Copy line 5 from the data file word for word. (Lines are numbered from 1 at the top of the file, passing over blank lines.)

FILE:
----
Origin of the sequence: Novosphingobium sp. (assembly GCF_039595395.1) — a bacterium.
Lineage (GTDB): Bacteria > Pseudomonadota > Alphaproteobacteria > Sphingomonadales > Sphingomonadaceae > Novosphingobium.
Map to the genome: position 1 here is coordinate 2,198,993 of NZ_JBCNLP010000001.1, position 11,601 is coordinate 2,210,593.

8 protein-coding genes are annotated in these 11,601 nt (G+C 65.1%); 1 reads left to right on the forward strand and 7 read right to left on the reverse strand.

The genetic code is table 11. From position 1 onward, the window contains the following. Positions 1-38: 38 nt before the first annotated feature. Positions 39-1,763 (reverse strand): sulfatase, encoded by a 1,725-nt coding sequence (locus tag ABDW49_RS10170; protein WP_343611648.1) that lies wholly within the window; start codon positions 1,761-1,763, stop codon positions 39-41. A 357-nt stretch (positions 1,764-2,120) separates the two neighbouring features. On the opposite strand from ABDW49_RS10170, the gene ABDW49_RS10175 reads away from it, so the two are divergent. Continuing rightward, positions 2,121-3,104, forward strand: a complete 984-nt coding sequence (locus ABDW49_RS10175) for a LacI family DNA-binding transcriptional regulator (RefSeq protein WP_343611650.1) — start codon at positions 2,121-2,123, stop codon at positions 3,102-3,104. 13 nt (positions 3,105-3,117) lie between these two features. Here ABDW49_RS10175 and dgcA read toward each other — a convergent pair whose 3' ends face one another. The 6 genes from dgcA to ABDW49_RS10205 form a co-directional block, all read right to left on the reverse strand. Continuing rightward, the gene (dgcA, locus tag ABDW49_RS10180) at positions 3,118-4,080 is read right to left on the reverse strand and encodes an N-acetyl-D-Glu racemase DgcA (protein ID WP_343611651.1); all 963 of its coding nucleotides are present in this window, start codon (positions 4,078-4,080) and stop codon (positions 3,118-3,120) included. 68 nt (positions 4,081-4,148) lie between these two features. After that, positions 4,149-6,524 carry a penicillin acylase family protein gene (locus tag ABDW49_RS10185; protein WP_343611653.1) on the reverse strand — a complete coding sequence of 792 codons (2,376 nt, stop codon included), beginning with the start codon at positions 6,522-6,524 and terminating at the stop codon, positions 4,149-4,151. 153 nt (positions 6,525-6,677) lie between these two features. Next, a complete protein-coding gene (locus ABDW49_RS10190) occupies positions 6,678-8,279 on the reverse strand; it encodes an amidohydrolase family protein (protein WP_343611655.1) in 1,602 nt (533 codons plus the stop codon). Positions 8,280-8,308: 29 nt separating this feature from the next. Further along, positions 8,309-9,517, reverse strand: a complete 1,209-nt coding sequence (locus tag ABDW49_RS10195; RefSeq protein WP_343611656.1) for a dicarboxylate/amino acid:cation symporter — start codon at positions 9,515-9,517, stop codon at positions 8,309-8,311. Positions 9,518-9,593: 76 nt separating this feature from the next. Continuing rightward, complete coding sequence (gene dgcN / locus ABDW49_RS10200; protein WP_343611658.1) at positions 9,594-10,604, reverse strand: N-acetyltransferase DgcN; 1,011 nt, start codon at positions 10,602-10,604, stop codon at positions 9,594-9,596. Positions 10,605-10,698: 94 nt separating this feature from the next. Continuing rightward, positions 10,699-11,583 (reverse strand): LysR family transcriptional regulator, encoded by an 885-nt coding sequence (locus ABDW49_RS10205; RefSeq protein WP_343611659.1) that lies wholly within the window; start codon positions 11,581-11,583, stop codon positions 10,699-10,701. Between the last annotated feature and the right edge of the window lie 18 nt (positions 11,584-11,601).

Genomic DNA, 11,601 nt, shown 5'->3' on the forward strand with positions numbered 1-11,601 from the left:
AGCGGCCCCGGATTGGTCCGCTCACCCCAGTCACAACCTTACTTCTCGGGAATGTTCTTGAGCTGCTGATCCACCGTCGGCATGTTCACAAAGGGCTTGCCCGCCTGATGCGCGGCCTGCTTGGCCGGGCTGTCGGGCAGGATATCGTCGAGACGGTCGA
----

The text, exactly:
The genetic code is table 11. From position 1 onward, the window contains the following. Positions 1-38: 38 nt before the first annotated feature. Positions 39-1,763 (reverse strand): sulfatase, encoded by a 1,725-nt coding sequence (locus tag ABDW49_RS10170; protein WP_343611648.1) that lies wholly within the window; start codon positions 1,761-1,763, stop codon positions 39-41. A 357-nt stretch (positions 1,764-2,120) separates the two neighbouring features. On the opposite strand from ABDW49_RS10170, the gene ABDW49_RS10175 reads away from it, so the two are divergent. Continuing rightward, positions 2,121-3,104, forward strand: a complete 984-nt coding sequence (locus ABDW49_RS10175) for a LacI family DNA-binding transcriptional regulator (RefSeq protein WP_343611650.1) — start codon at positions 2,121-2,123, stop codon at positions 3,102-3,104. 13 nt (positions 3,105-3,117) lie between these two features. Here ABDW49_RS10175 and dgcA read toward each other — a convergent pair whose 3' ends face one another. The 6 genes from dgcA to ABDW49_RS10205 form a co-directional block, all read right to left on the reverse strand. Continuing rightward, the gene (dgcA, locus tag ABDW49_RS10180) at positions 3,118-4,080 is read right to left on the reverse strand and encodes an N-acetyl-D-Glu racemase DgcA (protein ID WP_343611651.1); all 963 of its coding nucleotides are present in this window, start codon (positions 4,078-4,080) and stop codon (positions 3,118-3,120) included. 68 nt (positions 4,081-4,148) lie between these two features. After that, positions 4,149-6,524 carry a penicillin acylase family protein gene (locus tag ABDW49_RS10185; protein WP_343611653.1) on the reverse strand — a complete coding sequence of 792 codons (2,376 nt, stop codon included), beginning with the start codon at positions 6,522-6,524 and terminating at the stop codon, positions 4,149-4,151. 153 nt (positions 6,525-6,677) lie between these two features. Next, a complete protein-coding gene (locus ABDW49_RS10190) occupies positions 6,678-8,279 on the reverse strand; it encodes an amidohydrolase family protein (protein WP_343611655.1) in 1,602 nt (533 codons plus the stop codon). Positions 8,280-8,308: 29 nt separating this feature from the next. Further along, positions 8,309-9,517, reverse strand: a complete 1,209-nt coding sequence (locus tag ABDW49_RS10195; RefSeq protein WP_343611656.1) for a dicarboxylate/amino acid:cation symporter — start codon at positions 9,515-9,517, stop codon at positions 8,309-8,311. Positions 9,518-9,593: 76 nt separating this feature from the next. Continuing rightward, complete coding sequence (gene dgcN / locus ABDW49_RS10200; protein WP_343611658.1) at positions 9,594-10,604, reverse strand: N-acetyltransferase DgcN; 1,011 nt, start codon at positions 10,602-10,604, stop codon at positions 9,594-9,596. Positions 10,605-10,698: 94 nt separating this feature from the next. Continuing rightward, positions 10,699-11,583 (reverse strand): LysR family transcriptional regulator, encoded by an 885-nt coding sequence (locus ABDW49_RS10205; RefSeq protein WP_343611659.1) that lies wholly within the window; start codon positions 11,581-11,583, stop codon positions 10,699-10,701. Between the last annotated feature and the right edge of the window lie 18 nt (positions 11,584-11,601).